Paris in the Spring >> Lunch at Le Dalí, Le Meurice Hotel
Overlooking the Jardin des Tuileries is one of the most historic hotels in Paris, Le Meurice. The history begins in 1771 in Calais where the British elite would travel to Paris via the port of Calais from Dover. A local entrepreneur, Charles-Augustin Meurice welcomed them from the rocky seas putting them up in his coaching inn before arranging the next leg of the journey to Paris. A long 36 hour trip at the time, Meurice built a second coaching inn in Paris to house the weary travellers upon arrival. In 1835 the hotel moved to it’s current site, and has since developed into a lavish hotel, with a fascinating history involving movie stars from across the world.
Queen Victoria stayed, as did composer Peter Ilitch Tchaikovsky, notable Kings, Presidents, Sultans and Maharaja’s, and writers have all been through the grand entrance. Many will know Le Meurice as the part time home to the surrealist artist, Salvador Dalí (but more on him later). Some guests stayed for days, others months.
At the turn of the century, around 1905, millions of francs were spent on renovations (an inconceivable amount of money in those days), so bedrooms featured their own private baths (something completely modern at the time) and every luxury was catered for. This vast investment afforded Le Meurice with the accolade of being the most luxurious place to stay, the perfect place for the elite classes in Europe.
Back in 1908, The Roof Garden restaurant on the seventh floor was the place to be, drawing the top of the Parisian society, to lunch and bathe in the light streaming through the now covered glass roof. Highlights from the historic menu included, Consommé Viveur, Turbotin au Champagne, Coeur de Flet de Boeuf La Valliére and Soufflé Tolédo.
Last friday, after arriving into Paris on an early Eurostar, having lunch at Le Dalí was to be my absolute treat of the weekend. I was thrilled to be invited to join the wonderful Press Relations Manager Marie-Aude for lunch in the most spectacular setting. During the hotels long life the building has undergone a series of renovations. The first in 1905-1907, the second around 1947, the third in 1998 lasting a couple of years, and the most recent in 2007 with Philippe Starck adding his touch of modernity and embellishment. It was his work that I was here to see.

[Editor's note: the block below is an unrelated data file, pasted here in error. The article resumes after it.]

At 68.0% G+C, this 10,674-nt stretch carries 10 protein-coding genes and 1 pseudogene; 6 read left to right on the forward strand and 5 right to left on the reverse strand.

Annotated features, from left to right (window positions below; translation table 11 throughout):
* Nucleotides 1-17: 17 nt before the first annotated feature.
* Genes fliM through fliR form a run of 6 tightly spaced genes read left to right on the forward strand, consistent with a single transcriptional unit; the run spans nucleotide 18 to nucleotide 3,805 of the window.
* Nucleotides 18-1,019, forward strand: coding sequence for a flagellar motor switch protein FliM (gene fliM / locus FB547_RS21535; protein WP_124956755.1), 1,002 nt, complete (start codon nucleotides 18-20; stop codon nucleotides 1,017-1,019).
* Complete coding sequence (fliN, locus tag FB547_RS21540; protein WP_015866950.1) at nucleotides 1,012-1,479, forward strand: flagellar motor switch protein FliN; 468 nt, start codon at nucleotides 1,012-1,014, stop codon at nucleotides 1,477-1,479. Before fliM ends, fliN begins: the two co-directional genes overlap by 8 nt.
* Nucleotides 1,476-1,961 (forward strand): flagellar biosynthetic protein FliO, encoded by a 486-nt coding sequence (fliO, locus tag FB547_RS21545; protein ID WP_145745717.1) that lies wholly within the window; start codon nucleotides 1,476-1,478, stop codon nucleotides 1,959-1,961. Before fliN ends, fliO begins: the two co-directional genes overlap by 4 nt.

As I mentioned earlier, Salvador Dalí was one of the most outrageous guests of the hotel, and so it seems totally apt for the main restaurant to be named in his honour, a place for his spirit to remain.
As you walk through the grand lobby, the Frosted Mirror and Swan Armchair, you are instantly captured by Ara Starck’s gigantic canvas. Whilst many may assume that this father daughter connection was a joint collaboration, its was Ara’s father who resisted the partnership. Not until Ara submitted the design anonomously and Starck approved the design, did he find out it was the work of his daughter. This giant piece all 1560 sq.ft of it with its warm shades of gold and ochre actually covers the famous glass dome of the hotel, but for the next few years, it shall remain covered.
The restaurant really is the most surreal space, with Dalinian touches throughout all the public areas. The Leda Chair, at the bottom left of the image above was named after Leda, lover of Zeus and in Dalí’s imagination, Gala’s mythological mother. The chair is wearing shoes, a re-accuring motif in Dalí’s paintings. At over £14,000 you may have seen one at Miami’s Delano Hotel lobby.
Le Bar 228
You must also visit the bar, think of it as one of the most luxurious and indulgent hotel bars, where you can’t help but be totally smug sat in any of the beautiful chairs, you may even spot a famous face or two. With a heavenly combination of dark woods and smooth leathers, shades of tobacco hues adorn the floor, wall panelling and opulent upholsteries. The festive night scene at the Château de Fontainebleau adorns the walls, with over 50 whiskies and malts available at the bar Starck has retained an element of the old world here, and it’s really quite beautiful. Word has it that it also serves the best club sandwiches in Paris (but beware they start at 32€!)
I have to share what I had though, as each month the hotel offers seasonal suggestions, this month we’re talking asparagus and lamb.
Poached green asparagus, Maltese Sauce (38€)
Lamb cutlets with curry, sweet red peppers & dried fruits (43€)
Parisian Pastries (Starting at 16€ each)
Each course was paired with a beautiful glass of champagne or wine, I’m sure Dalí would have approved…
The Fireplace in the Lobby
There are few other places than here, Alain Ducasse at Le Meurice, inspired by the Salon de la Paix at the Château de Versailles, the dining room glistens with its antique mirrors and crystal chandeliers, bronze and marble frescoes, it is a truly decadent dining room.
With all my thanks to Le Meurice and The Dorchester Collection, I felt so privileged to be welcomed at Le Meurice, and will have fond memories of my afternoon for years to come.